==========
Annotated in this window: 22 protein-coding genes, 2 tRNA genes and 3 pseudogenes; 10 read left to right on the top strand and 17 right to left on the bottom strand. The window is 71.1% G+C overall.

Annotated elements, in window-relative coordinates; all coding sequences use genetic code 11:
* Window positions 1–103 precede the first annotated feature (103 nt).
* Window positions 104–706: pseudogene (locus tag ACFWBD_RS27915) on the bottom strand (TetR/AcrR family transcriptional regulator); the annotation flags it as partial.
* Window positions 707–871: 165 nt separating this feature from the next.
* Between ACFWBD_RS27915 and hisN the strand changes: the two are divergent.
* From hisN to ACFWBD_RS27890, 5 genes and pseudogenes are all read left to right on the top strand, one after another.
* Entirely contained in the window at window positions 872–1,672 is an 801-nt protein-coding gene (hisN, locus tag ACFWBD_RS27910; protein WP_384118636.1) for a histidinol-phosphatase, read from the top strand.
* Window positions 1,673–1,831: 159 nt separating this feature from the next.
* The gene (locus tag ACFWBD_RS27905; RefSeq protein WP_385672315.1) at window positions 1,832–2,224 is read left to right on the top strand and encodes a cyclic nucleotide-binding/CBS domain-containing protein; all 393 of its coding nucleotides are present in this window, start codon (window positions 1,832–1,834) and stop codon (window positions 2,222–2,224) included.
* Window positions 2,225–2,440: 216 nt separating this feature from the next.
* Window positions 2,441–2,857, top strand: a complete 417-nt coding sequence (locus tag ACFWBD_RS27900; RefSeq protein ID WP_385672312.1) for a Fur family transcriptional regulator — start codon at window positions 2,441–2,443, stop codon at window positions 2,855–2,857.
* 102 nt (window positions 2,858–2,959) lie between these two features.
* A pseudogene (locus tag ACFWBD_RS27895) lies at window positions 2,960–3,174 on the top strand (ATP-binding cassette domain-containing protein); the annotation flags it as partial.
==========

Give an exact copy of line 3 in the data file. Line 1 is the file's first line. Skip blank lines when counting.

* Window positions 1–103 precede the first annotated feature (103 nt).